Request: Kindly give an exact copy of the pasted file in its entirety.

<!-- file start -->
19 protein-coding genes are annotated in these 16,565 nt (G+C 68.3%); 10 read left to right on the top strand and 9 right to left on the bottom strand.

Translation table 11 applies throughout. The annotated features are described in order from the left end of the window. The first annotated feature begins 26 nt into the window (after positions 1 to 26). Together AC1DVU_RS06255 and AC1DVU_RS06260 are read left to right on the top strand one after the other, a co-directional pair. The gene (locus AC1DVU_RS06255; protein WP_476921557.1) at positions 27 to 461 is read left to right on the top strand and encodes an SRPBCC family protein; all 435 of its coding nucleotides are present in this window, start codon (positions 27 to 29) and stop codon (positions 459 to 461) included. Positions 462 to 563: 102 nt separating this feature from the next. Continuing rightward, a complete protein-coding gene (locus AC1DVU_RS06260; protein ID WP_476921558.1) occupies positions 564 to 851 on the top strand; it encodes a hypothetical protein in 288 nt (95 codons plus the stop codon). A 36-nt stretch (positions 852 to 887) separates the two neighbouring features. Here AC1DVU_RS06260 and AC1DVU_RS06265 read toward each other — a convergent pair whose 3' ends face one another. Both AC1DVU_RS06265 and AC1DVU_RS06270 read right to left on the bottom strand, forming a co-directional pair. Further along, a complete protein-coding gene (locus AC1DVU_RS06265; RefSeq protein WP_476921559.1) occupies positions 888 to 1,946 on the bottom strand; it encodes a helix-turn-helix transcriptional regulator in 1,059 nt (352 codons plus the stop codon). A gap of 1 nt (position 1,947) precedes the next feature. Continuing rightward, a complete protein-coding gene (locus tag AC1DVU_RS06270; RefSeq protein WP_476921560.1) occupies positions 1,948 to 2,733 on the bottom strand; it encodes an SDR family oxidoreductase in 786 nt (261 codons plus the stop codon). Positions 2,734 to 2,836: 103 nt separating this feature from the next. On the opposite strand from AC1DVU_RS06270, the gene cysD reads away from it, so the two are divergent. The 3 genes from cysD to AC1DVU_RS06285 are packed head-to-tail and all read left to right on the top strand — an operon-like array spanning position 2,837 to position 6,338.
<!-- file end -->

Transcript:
19 protein-coding genes are annotated in these 16,565 nt (G+C 68.3%); 10 read left to right on the top strand and 9 right to left on the bottom strand.

Translation table 11 applies throughout. The annotated features are described in order from the left end of the window. The first annotated feature begins 26 nt into the window (after positions 1 to 26). Together AC1DVU_RS06255 and AC1DVU_RS06260 are read left to right on the top strand one after the other, a co-directional pair. The gene (locus AC1DVU_RS06255; protein WP_476921557.1) at positions 27 to 461 is read left to right on the top strand and encodes an SRPBCC family protein; all 435 of its coding nucleotides are present in this window, start codon (positions 27 to 29) and stop codon (positions 459 to 461) included. Positions 462 to 563: 102 nt separating this feature from the next. Continuing rightward, a complete protein-coding gene (locus AC1DVU_RS06260; protein ID WP_476921558.1) occupies positions 564 to 851 on the top strand; it encodes a hypothetical protein in 288 nt (95 codons plus the stop codon). A 36-nt stretch (positions 852 to 887) separates the two neighbouring features. Here AC1DVU_RS06260 and AC1DVU_RS06265 read toward each other — a convergent pair whose 3' ends face one another. Both AC1DVU_RS06265 and AC1DVU_RS06270 read right to left on the bottom strand, forming a co-directional pair. Further along, a complete protein-coding gene (locus AC1DVU_RS06265; RefSeq protein WP_476921559.1) occupies positions 888 to 1,946 on the bottom strand; it encodes a helix-turn-helix transcriptional regulator in 1,059 nt (352 codons plus the stop codon). A gap of 1 nt (position 1,947) precedes the next feature. Continuing rightward, a complete protein-coding gene (locus tag AC1DVU_RS06270; RefSeq protein WP_476921560.1) occupies positions 1,948 to 2,733 on the bottom strand; it encodes an SDR family oxidoreductase in 786 nt (261 codons plus the stop codon). Positions 2,734 to 2,836: 103 nt separating this feature from the next. On the opposite strand from AC1DVU_RS06270, the gene cysD reads away from it, so the two are divergent. The 3 genes from cysD to AC1DVU_RS06285 are packed head-to-tail and all read left to right on the top strand — an operon-like array spanning position 2,837 to position 6,338.